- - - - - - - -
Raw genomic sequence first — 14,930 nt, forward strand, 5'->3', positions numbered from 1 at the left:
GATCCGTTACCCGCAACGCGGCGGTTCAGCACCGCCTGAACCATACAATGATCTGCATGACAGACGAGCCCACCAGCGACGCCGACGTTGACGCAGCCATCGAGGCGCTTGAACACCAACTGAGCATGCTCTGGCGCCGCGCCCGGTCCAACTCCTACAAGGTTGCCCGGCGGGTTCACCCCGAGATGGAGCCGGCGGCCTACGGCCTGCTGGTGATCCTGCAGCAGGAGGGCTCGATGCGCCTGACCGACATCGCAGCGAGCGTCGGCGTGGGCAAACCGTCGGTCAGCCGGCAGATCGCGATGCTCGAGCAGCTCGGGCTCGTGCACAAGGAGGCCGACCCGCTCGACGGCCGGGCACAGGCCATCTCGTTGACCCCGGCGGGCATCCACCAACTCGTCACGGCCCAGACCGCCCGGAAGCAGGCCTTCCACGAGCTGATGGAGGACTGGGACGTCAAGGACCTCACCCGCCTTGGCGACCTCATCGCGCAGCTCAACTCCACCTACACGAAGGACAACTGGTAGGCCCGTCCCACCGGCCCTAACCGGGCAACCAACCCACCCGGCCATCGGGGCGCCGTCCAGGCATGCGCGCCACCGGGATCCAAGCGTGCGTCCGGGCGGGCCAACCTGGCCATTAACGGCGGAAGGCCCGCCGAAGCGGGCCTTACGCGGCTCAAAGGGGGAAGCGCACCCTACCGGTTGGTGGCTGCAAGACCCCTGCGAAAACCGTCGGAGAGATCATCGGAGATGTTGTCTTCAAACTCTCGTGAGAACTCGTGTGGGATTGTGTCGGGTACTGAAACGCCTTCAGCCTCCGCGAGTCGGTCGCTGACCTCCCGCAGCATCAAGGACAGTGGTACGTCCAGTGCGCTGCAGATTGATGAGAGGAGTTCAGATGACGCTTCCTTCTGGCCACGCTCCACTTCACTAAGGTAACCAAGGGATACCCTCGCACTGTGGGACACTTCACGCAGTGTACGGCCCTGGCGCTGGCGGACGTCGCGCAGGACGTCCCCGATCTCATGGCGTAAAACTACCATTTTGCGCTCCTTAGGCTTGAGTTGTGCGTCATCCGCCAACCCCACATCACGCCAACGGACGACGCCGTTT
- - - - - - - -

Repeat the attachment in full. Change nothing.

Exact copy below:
Raw genomic sequence first — 14,930 nt, forward strand, 5'->3', positions numbered from 1 at the left:
GATCCGTTACCCGCAACGCGGCGGTTCAGCACCGCCTGAACCATACAATGATCTGCATGACAGACGAGCCCACCAGCGACGCCGACGTTGACGCAGCCATCGAGGCGCTTGAACACCAACTGAGCATGCTCTGGCGCCGCGCCCGGTCCAACTCCTACAAGGTTGCCCGGCGGGTTCACCCCGAGATGGAGCCGGCGGCCTACGGCCTGCTGGTGATCCTGCAGCAGGAGGGCTCGATGCGCCTGACCGACATCGCAGCGAGCGTCGGCGTGGGCAAACCGTCGGTCAGCCGGCAGATCGCGATGCTCGAGCAGCTCGGGCTCGTGCACAAGGAGGCCGACCCGCTCGACGGCCGGGCACAGGCCATCTCGTTGACCCCGGCGGGCATCCACCAACTCGTCACGGCCCAGACCGCCCGGAAGCAGGCCTTCCACGAGCTGATGGAGGACTGGGACGTCAAGGACCTCACCCGCCTTGGCGACCTCATCGCGCAGCTCAACTCCACCTACACGAAGGACAACTGGTAGGCCCGTCCCACCGGCCCTAACCGGGCAACCAACCCACCCGGCCATCGGGGCGCCGTCCAGGCATGCGCGCCACCGGGATCCAAGCGTGCGTCCGGGCGGGCCAACCTGGCCATTAACGGCGGAAGGCCCGCCGAAGCGGGCCTTACGCGGCTCAAAGGGGGAAGCGCACCCTACCGGTTGGTGGCTGCAAGACCCCTGCGAAAACCGTCGGAGAGATCATCGGAGATGTTGTCTTCAAACTCTCGTGAGAACTCGTGTGGGATTGTGTCGGGTACTGAAACGCCTTCAGCCTCCGCGAGTCGGTCGCTGACCTCCCGCAGCATCAAGGACAGTGGTACGTCCAGTGCGCTGCAGATTGATGAGAGGAGTTCAGATGACGCTTCCTTCTGGCCACGCTCCACTTCACTAAGGTAACCAAGGGATACCCTCGCACTGTGGGACACTTCACGCAGTGTACGGCCCTGGCGCTGGCGGACGTCGCGCAGGACGTCCCCGATCTCATGGCGTAAAACTACCATTTTGCGCTCCTTAGGCTTGAGTTGTGCGTCATCCGCCAACCCCACATCACGCCAACGGACGACGCCGTTT